A Sketch of the
Rev. Angus Stewart
A Sketch of the
William Ames, trans. Todd M. Rester
Grand Rapids: Reformation Heritage Books, 2008, hardback, xxxii + 253 pp.
a Heidelberg Catechism Commentary
If you are looking for a commentary on the Heidelberg
Catechism, this book will disappoint you, for it is not
really an exposition of the Heidelberger. William Ames did
not believe in preaching the Heidelberg Catechism. Instead,
he picked a verse or verses from the Bible on the subject of
the Lord's Day and expounded his scriptural text.
The 52 Lord's Days are treated in 48 chapters, with Ames
taking Lord's Days 26 and 27 (on baptism), 28 and 29 (on the
Lord's Supper) and 36 and 37 (on the third commandment)
together, and not covering Lord's Day 32, evidently
reckoning it dealt with in his discussion of good works in
Lords' Day 25. Ames' 48 chapters, averaging about 4 ½ pages,
are headed with the relevant Lord's Day: "Lord's Day 1,"
"Lord's Day 2" and so on.
However, the text of the specific Lord's Day is not quoted
at the start (or the middle or the end) of a single chapter;
the ideas, sentences, clauses or terminology of the Lord's
Day are not explained; and sometimes the chapter does not
even refer to the Catechism at all. This is always Ames'
approach throughout the book. This is what he taught his
students to do. But these are not model Heidelberg Catechism
Perhaps this is why Ames'
friends—"former students and colleagues from the Academy at
Franeker"—compiled and published this work under the (Latin)
title Christianae Catecheseos Sciagraphia
(p. xxvi), rendered in English as A Sketch of the
Christian's Catechism, recognizing
that it is closer to a sketch than an exposition of the
Furthermore, it is hard to see how Ames' view of faith and
assurance (pp. 37-43; cf. xxi-xxii) can be squared with
Lord's Day 7.
Ames' method is one which twenty-first century readers might
take a while to get used to. After quoting his scriptural
text, his first paragraph makes exegetical remarks. Then he
draws several "Lessons" (ranging from two to seven), which
he reinforces with "Reasons" and applies with "Uses."
Sometimes he includes "Questions" with their accompanying
As in Ames' famous The Manner of
Theology, his writing style is
terse, with deep truths being stated in a short space.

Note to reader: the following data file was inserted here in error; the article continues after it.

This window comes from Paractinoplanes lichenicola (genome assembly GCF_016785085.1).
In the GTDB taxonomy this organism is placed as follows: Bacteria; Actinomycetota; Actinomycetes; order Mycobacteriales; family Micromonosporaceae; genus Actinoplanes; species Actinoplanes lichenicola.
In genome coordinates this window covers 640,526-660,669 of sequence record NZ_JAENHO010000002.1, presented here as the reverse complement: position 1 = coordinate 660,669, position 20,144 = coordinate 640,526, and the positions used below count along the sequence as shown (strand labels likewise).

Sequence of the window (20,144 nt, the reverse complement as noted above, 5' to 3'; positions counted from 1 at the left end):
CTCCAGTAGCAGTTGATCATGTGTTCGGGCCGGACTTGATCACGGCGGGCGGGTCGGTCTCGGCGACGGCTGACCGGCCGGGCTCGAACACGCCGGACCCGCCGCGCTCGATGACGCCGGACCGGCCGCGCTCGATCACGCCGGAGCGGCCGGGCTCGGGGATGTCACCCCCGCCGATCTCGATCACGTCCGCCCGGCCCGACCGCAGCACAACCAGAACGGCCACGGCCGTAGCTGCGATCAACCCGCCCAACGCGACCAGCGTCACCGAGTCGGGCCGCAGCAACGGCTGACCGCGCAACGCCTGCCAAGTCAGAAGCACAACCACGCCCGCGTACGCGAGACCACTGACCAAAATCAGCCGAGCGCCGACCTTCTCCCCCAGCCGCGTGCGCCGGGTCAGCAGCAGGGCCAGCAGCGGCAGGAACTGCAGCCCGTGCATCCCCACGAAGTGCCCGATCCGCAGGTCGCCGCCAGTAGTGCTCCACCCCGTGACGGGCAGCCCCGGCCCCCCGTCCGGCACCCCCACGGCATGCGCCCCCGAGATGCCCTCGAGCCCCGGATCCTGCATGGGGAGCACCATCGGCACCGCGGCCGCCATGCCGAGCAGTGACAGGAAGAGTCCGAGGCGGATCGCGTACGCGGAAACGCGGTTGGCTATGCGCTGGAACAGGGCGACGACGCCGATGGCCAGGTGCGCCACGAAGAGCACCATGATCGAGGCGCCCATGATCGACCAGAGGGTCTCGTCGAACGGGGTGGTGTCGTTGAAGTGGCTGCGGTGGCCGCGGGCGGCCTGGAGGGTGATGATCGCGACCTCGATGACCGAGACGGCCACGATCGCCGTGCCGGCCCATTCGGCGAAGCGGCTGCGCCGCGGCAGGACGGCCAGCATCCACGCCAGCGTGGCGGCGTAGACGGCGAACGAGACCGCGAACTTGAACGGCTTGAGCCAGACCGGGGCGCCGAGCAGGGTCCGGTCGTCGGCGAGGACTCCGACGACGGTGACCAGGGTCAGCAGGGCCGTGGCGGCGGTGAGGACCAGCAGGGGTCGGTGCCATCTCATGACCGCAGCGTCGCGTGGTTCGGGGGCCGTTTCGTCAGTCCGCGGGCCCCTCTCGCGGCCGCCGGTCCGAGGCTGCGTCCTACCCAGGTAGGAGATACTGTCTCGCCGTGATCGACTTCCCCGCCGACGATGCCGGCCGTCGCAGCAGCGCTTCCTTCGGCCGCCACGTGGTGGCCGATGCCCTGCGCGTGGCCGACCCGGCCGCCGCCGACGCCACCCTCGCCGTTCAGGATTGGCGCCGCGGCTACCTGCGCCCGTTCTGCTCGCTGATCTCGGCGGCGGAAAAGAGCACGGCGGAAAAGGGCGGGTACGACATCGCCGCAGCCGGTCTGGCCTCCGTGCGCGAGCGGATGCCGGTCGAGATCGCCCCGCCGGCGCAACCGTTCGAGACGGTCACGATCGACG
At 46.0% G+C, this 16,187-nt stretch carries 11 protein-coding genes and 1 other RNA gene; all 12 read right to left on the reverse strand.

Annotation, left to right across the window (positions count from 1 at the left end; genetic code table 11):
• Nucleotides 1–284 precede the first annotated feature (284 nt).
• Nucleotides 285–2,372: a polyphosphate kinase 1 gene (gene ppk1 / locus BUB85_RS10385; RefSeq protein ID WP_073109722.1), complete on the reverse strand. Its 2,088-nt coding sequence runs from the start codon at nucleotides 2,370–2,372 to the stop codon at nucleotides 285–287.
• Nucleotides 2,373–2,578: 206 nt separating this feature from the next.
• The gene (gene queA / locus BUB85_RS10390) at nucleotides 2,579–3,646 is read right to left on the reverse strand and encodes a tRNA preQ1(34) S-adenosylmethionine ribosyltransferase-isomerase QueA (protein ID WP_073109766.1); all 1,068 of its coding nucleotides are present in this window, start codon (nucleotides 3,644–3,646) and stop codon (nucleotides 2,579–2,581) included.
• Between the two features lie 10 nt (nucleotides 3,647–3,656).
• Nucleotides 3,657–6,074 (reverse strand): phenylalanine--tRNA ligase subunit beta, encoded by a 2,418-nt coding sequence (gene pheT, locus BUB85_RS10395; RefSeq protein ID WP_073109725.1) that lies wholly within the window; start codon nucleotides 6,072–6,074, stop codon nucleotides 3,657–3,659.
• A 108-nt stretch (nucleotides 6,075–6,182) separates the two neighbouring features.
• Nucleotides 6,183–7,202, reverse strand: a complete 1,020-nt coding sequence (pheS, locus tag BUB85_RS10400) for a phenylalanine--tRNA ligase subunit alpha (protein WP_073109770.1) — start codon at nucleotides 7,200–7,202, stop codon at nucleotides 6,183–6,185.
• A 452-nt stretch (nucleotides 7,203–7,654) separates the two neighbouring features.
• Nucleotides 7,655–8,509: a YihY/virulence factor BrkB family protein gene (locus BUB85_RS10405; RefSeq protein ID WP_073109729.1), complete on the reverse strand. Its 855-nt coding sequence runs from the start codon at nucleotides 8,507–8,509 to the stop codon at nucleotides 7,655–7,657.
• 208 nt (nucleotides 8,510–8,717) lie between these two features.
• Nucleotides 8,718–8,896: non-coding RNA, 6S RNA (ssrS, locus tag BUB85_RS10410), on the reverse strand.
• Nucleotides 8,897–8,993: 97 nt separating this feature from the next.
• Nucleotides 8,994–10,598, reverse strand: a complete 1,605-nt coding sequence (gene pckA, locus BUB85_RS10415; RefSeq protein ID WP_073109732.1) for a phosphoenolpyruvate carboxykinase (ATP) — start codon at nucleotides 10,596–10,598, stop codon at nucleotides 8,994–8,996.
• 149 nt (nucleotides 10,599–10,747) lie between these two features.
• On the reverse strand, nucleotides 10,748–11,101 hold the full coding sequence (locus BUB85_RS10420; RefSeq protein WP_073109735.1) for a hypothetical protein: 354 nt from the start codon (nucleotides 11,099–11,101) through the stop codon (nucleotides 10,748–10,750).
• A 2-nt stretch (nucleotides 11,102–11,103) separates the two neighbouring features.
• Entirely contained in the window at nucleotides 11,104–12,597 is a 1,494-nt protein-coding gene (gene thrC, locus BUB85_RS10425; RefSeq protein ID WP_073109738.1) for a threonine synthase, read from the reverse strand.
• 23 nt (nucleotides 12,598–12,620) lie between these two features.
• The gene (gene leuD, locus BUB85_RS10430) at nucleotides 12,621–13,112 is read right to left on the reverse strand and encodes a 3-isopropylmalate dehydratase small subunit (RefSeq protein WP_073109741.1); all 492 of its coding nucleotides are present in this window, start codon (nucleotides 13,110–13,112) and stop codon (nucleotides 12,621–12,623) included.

A Sketch of the Christian's Catechism
is not, therefore, an easy read. However, it does contain
profound theology—examples are too many to cite—and it
repays a more meditative form of reading, including pausing
for reflection. This is the way in which, I reckon, God's
people today would most benefit from the work, and preachers
on the Heidelberg Catechism could find it stimulating in
their sermon preparation.
Beside the practical use of A
Sketch of the Christian's Catechism,
it is also of value historically, as the book's fine
biographical and historical introduction especially shows
First, it fills out our
picture of William Ames (1576-1633), a highly regarded
Reformed preacher, and professor, the chief theological
advisor and secretary to Bogerman (the presiding officer at
the Synod of Dordt) and the author of The Marrow of Theology
and Conscience With the Power and Cases Thereof,
a significant manual of Puritan casuistry.
Second, Ames demonstrates well the inter-connections and
cross-pollination of the Reformed world. He was an English
Puritan who taught at a Dutch university and who was most
influential in New England, especially at Harvard College
and amongst the Congregationalists. Moreover, this book
deals with a great German creed, the Heidelberg Catechism,
and was originally printed in Latin in Franeker, Friesland
Third, we see in Ames and
his A Sketch of the Christian's Catechism
a fusion of Reformed theology and piety, doctrine and
practice. This was served by the Ramist theological method
and rigorous scholarship, including a discriminating use of
Latin translations of the Old Testament (always the
Tremellius-Junius version, with a few of Ames' own
emendations) and the New Testament (usually the Beza
version, with several Amesian variations) (pp. xxix-xxx,
Ames' A Sketch of the Christian's Catechism
is the inaugural volume of the Classic Reformed Theology
series under the general editorship of R. Scott Clark. It
sounds like a fine project (pp. vii-xi) and one looks
forward to more scholarly critical English translations of
primary texts of Reformed orthodoxy.